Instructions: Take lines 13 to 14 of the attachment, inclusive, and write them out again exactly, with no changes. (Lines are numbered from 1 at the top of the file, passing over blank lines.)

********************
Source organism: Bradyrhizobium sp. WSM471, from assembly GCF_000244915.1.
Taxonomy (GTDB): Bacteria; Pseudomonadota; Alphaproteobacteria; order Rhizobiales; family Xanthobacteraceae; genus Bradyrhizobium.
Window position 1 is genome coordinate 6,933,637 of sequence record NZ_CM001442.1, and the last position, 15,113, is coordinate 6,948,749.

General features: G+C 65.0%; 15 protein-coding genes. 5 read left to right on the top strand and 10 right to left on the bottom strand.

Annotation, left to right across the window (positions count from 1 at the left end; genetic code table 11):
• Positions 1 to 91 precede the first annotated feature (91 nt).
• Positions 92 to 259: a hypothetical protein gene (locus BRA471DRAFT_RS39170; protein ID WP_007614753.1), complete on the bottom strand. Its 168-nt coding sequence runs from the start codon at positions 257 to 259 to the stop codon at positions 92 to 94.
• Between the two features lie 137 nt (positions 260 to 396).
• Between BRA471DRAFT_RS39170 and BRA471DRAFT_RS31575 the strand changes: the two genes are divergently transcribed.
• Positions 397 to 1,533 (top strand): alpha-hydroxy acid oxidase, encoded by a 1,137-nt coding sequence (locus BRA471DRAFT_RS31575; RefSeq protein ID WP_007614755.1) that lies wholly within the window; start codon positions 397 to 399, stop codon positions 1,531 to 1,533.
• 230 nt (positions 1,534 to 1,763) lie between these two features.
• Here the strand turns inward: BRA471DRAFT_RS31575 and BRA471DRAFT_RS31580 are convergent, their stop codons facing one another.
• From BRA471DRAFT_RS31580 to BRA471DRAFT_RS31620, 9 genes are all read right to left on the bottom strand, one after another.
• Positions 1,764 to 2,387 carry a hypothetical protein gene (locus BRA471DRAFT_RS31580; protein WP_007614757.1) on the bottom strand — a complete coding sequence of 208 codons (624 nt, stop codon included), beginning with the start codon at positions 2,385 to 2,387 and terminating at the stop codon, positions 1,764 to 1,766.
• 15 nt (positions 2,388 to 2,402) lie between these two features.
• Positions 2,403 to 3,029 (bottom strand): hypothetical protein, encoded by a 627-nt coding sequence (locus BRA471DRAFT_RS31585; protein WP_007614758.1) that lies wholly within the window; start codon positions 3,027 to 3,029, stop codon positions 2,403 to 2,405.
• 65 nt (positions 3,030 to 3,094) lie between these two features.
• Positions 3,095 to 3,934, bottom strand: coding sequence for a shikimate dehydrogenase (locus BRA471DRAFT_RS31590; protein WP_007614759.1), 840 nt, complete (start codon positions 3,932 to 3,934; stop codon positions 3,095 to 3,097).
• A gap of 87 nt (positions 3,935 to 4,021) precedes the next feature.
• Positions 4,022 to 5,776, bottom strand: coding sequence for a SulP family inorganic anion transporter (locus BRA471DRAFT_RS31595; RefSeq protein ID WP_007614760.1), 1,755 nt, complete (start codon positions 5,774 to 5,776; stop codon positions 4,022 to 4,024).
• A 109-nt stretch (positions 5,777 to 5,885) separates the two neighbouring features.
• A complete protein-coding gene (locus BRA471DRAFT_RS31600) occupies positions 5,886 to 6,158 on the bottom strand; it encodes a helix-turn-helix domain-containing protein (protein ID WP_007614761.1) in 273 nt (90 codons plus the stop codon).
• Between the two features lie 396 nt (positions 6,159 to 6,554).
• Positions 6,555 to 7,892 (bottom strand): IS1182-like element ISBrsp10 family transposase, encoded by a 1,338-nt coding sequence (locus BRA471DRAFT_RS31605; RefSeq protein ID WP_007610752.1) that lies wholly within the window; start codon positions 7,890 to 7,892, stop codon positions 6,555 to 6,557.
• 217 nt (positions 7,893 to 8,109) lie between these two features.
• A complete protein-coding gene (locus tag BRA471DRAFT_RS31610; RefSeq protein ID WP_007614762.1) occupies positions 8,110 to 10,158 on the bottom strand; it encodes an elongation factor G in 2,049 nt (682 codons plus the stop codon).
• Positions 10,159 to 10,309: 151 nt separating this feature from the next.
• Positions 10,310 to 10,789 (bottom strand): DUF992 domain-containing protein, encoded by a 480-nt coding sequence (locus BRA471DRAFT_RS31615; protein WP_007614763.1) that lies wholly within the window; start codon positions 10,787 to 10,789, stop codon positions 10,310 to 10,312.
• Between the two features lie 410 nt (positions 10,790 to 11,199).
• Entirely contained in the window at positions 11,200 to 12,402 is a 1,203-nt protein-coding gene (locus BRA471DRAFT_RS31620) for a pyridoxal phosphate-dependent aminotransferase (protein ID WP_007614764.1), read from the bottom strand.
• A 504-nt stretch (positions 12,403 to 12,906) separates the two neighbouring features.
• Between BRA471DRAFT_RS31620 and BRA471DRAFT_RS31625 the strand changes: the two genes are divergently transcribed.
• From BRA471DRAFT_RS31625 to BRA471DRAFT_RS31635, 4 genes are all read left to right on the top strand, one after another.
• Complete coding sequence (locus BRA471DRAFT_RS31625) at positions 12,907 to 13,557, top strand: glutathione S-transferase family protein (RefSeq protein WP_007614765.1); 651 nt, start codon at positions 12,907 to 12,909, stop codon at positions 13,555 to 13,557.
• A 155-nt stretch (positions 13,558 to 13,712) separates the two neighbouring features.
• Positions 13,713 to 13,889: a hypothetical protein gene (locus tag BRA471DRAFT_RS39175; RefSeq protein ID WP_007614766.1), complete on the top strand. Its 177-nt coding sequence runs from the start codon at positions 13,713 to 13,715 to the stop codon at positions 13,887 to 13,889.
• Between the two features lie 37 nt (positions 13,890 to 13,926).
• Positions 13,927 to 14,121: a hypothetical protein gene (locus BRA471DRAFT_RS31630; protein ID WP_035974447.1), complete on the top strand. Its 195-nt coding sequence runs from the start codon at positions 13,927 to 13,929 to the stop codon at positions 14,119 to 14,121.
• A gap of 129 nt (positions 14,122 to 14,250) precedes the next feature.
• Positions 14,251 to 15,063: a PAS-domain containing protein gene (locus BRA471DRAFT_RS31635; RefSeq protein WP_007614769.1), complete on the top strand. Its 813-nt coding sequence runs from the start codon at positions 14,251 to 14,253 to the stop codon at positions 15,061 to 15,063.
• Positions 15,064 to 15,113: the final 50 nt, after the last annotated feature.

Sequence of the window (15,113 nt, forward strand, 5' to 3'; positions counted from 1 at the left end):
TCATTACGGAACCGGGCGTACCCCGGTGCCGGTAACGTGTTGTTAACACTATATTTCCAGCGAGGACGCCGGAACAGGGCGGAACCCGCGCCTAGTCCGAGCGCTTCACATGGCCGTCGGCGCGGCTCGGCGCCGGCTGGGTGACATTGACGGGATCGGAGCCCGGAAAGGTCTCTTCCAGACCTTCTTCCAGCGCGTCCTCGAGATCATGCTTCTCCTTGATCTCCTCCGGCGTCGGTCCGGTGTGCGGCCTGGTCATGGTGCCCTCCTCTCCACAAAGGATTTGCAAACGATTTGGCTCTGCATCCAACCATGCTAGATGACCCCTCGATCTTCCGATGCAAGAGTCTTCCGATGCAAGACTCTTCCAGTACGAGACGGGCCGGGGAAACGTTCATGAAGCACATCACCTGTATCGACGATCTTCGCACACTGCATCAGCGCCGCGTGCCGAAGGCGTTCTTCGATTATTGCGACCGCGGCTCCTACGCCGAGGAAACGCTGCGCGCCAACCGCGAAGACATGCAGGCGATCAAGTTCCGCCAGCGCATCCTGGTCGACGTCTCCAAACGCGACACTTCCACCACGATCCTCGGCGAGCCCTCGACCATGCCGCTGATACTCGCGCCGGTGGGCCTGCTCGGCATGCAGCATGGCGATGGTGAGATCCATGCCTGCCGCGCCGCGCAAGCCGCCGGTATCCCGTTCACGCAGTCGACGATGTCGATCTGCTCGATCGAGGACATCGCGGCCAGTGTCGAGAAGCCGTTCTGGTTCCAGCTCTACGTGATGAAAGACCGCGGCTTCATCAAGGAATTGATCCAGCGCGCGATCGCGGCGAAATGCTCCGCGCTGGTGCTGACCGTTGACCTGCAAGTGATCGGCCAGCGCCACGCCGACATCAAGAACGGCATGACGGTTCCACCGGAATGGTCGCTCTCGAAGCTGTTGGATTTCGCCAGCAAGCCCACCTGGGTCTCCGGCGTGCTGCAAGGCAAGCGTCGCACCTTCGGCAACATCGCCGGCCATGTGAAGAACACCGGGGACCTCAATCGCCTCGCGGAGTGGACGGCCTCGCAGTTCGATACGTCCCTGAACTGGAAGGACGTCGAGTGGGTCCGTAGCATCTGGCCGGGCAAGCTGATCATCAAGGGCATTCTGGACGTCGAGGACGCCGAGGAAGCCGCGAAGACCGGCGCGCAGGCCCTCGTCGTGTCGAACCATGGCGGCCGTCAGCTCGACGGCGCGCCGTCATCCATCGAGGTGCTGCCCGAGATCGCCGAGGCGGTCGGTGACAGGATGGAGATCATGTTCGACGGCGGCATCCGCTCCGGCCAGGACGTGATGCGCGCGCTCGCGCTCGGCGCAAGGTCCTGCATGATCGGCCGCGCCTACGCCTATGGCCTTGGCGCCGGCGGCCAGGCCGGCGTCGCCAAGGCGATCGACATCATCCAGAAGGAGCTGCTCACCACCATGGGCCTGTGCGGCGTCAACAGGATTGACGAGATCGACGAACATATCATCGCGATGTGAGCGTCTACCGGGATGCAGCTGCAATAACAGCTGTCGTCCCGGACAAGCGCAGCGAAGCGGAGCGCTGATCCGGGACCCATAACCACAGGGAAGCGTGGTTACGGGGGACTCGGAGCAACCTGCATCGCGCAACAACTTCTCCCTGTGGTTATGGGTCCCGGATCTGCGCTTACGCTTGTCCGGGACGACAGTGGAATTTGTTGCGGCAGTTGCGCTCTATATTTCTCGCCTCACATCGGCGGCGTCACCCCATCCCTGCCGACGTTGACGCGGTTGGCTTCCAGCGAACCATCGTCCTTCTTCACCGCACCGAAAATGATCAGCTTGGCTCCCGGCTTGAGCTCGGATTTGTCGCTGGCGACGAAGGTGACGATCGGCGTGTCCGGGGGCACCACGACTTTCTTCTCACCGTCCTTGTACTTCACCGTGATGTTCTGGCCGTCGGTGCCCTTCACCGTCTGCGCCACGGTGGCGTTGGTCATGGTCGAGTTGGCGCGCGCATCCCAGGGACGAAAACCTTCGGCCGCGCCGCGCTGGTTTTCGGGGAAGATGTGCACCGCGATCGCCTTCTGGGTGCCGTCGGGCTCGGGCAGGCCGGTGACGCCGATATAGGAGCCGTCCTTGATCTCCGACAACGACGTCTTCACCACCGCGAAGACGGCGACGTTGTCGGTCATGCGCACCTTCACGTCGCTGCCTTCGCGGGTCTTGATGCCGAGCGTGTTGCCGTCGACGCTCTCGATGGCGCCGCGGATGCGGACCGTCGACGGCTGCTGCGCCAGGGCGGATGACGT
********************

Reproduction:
• From BRA471DRAFT_RS31580 to BRA471DRAFT_RS31620, 9 genes are all read right to left on the bottom strand, one after another.
• Positions 1,764 to 2,387 carry a hypothetical protein gene (locus BRA471DRAFT_RS31580; protein WP_007614757.1) on the bottom strand — a complete coding sequence of 208 codons (624 nt, stop codon included), beginning with the start codon at positions 2,385 to 2,387 and terminating at the stop codon, positions 1,764 to 1,766.